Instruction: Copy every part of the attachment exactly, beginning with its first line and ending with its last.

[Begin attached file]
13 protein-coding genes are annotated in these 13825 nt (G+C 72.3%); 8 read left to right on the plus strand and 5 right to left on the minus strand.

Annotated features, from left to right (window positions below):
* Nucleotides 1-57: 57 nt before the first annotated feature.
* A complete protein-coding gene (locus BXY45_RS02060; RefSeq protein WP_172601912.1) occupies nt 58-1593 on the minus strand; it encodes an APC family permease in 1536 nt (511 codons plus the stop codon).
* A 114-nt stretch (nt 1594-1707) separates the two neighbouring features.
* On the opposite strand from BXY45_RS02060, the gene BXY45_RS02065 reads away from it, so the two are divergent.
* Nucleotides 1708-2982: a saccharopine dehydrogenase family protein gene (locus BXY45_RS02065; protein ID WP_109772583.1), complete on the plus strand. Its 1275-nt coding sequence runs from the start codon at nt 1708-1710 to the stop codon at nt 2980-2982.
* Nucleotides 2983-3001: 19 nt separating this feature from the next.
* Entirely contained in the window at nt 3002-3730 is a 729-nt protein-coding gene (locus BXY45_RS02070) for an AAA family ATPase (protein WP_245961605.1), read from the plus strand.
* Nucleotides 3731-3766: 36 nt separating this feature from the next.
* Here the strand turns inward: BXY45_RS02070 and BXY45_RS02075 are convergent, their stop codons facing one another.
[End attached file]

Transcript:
13 protein-coding genes are annotated in these 13825 nt (G+C 72.3%); 8 read left to right on the plus strand and 5 right to left on the minus strand.

Annotated features, from left to right (window positions below):
* Nucleotides 1-57: 57 nt before the first annotated feature.
* A complete protein-coding gene (locus BXY45_RS02060; RefSeq protein WP_172601912.1) occupies nt 58-1593 on the minus strand; it encodes an APC family permease in 1536 nt (511 codons plus the stop codon).
* A 114-nt stretch (nt 1594-1707) separates the two neighbouring features.
* On the opposite strand from BXY45_RS02060, the gene BXY45_RS02065 reads away from it, so the two are divergent.
* Nucleotides 1708-2982: a saccharopine dehydrogenase family protein gene (locus BXY45_RS02065; protein ID WP_109772583.1), complete on the plus strand. Its 1275-nt coding sequence runs from the start codon at nt 1708-1710 to the stop codon at nt 2980-2982.
* Nucleotides 2983-3001: 19 nt separating this feature from the next.
* Entirely contained in the window at nt 3002-3730 is a 729-nt protein-coding gene (locus BXY45_RS02070) for an AAA family ATPase (protein WP_245961605.1), read from the plus strand.
* Nucleotides 3731-3766: 36 nt separating this feature from the next.
* Here the strand turns inward: BXY45_RS02070 and BXY45_RS02075 are convergent, their stop codons facing one another.